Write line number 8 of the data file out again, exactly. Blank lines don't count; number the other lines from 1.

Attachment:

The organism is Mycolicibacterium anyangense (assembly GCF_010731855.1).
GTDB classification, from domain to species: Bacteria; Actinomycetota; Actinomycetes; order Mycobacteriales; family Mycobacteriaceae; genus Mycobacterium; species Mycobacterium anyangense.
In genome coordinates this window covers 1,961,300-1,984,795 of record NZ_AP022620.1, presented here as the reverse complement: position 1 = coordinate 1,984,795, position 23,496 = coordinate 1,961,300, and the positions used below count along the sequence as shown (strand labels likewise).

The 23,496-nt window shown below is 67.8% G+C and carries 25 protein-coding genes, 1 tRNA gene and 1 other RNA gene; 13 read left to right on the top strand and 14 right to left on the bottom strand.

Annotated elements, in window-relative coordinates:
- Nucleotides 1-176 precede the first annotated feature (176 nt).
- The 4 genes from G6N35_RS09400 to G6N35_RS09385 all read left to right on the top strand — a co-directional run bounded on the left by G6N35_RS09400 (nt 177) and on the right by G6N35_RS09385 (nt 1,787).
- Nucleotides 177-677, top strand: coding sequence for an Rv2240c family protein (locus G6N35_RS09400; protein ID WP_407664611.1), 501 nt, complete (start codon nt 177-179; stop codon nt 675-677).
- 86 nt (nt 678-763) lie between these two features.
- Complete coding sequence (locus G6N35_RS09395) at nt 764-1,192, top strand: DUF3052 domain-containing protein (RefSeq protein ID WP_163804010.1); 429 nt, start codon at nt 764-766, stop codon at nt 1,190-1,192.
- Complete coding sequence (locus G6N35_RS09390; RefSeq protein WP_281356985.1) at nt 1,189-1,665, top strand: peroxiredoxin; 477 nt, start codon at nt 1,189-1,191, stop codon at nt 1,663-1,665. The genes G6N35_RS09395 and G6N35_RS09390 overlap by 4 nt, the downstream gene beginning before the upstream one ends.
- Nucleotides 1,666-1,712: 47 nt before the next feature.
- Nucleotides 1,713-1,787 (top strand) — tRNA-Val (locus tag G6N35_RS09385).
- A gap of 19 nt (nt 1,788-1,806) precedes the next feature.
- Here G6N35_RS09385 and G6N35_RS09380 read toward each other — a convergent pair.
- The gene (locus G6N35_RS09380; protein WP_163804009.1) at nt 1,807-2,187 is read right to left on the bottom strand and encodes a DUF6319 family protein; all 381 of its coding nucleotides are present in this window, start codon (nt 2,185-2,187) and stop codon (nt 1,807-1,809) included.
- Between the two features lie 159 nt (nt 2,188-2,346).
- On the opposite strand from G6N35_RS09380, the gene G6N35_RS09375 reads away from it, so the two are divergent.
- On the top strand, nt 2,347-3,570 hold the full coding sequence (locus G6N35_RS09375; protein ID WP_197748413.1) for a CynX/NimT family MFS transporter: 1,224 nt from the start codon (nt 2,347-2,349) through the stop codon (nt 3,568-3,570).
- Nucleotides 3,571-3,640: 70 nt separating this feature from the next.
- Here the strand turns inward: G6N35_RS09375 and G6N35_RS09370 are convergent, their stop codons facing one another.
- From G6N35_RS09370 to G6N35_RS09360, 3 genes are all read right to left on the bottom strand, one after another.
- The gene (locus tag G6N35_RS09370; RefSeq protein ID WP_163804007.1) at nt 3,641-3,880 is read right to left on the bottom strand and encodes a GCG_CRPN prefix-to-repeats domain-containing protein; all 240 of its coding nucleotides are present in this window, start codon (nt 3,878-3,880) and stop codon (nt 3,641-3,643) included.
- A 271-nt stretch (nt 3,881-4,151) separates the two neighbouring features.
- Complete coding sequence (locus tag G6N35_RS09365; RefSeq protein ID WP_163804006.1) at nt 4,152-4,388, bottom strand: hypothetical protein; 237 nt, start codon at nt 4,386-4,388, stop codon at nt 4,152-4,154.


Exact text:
- Nucleotides 177-677, top strand: coding sequence for an Rv2240c family protein (locus G6N35_RS09400; protein ID WP_407664611.1), 501 nt, complete (start codon nt 177-179; stop codon nt 675-677).